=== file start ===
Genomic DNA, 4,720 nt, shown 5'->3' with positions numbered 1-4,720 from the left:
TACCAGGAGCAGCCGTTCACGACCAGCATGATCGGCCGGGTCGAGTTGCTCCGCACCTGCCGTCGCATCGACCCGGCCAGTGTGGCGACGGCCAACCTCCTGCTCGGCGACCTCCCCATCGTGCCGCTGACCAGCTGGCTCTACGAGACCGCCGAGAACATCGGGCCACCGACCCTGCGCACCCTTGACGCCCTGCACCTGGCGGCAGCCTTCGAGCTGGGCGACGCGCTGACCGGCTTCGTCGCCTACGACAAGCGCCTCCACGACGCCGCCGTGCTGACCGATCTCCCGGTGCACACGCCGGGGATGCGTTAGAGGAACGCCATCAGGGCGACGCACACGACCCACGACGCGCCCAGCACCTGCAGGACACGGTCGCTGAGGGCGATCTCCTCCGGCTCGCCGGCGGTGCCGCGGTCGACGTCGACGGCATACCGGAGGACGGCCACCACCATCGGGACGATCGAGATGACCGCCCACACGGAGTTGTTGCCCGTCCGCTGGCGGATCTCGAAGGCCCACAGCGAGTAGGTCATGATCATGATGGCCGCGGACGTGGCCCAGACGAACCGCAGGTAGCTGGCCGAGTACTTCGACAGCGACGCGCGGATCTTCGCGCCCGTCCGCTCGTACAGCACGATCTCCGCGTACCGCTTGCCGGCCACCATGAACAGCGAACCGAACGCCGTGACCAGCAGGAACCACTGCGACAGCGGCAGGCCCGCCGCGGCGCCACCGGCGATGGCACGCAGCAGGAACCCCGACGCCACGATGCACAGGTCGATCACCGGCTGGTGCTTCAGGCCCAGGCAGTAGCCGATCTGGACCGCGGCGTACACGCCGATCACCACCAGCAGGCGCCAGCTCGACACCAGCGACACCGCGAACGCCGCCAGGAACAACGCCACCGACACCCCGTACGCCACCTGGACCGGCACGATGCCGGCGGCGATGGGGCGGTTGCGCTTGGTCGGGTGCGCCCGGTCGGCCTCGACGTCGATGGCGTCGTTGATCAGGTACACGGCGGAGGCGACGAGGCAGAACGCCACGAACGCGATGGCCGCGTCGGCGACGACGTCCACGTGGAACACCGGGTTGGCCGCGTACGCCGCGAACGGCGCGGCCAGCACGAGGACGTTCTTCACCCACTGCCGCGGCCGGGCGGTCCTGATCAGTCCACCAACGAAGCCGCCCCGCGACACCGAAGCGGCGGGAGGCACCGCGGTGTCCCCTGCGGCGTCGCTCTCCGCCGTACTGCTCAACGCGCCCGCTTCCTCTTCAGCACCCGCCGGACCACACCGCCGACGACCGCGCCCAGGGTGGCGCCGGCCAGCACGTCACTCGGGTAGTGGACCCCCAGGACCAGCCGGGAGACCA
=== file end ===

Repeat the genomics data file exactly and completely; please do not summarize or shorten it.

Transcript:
Genomic DNA, 4,720 nt, shown 5'->3' with positions numbered 1-4,720 from the left:
TACCAGGAGCAGCCGTTCACGACCAGCATGATCGGCCGGGTCGAGTTGCTCCGCACCTGCCGTCGCATCGACCCGGCCAGTGTGGCGACGGCCAACCTCCTGCTCGGCGACCTCCCCATCGTGCCGCTGACCAGCTGGCTCTACGAGACCGCCGAGAACATCGGGCCACCGACCCTGCGCACCCTTGACGCCCTGCACCTGGCGGCAGCCTTCGAGCTGGGCGACGCGCTGACCGGCTTCGTCGCCTACGACAAGCGCCTCCACGACGCCGCCGTGCTGACCGATCTCCCGGTGCACACGCCGGGGATGCGTTAGAGGAACGCCATCAGGGCGACGCACACGACCCACGACGCGCCCAGCACCTGCAGGACACGGTCGCTGAGGGCGATCTCCTCCGGCTCGCCGGCGGTGCCGCGGTCGACGTCGACGGCATACCGGAGGACGGCCACCACCATCGGGACGATCGAGATGACCGCCCACACGGAGTTGTTGCCCGTCCGCTGGCGGATCTCGAAGGCCCACAGCGAGTAGGTCATGATCATGATGGCCGCGGACGTGGCCCAGACGAACCGCAGGTAGCTGGCCGAGTACTTCGACAGCGACGCGCGGATCTTCGCGCCCGTCCGCTCGTACAGCACGATCTCCGCGTACCGCTTGCCGGCCACCATGAACAGCGAACCGAACGCCGTGACCAGCAGGAACCACTGCGACAGCGGCAGGCCCGCCGCGGCGCCACCGGCGATGGCACGCAGCAGGAACCCCGACGCCACGATGCACAGGTCGATCACCGGCTGGTGCTTCAGGCCCAGGCAGTAGCCGATCTGGACCGCGGCGTACACGCCGATCACCACCAGCAGGCGCCAGCTCGACACCAGCGACACCGCGAACGCCGCCAGGAACAACGCCACCGACACCCCGTACGCCACCTGGACCGGCACGATGCCGGCGGCGATGGGGCGGTTGCGCTTGGTCGGGTGCGCCCGGTCGGCCTCGACGTCGATGGCGTCGTTGATCAGGTACACGGCGGAGGCGACGAGGCAGAACGCCACGAACGCGATGGCCGCGTCGGCGACGACGTCCACGTGGAACACCGGGTTGGCCGCGTACGCCGCGAACGGCGCGGCCAGCACGAGGACGTTCTTCACCCACTGCCGCGGCCGGGCGGTCCTGATCAGTCCACCAACGAAGCCGCCCCGCGACACCGAAGCGGCGGGAGGCACCGCGGTGTCCCCTGCGGCGTCGCTCTCCGCCGTACTGCTCAACGCGCCCGCTTCCTCTTCAGCACCCGCCGGACCACACCGCCGACGACCGCGCCCAGGGTGGCGCCGGCCAGCACGTCACTCGGGTAGTGGACCCCCAGGACCAGCCGGGAGACCA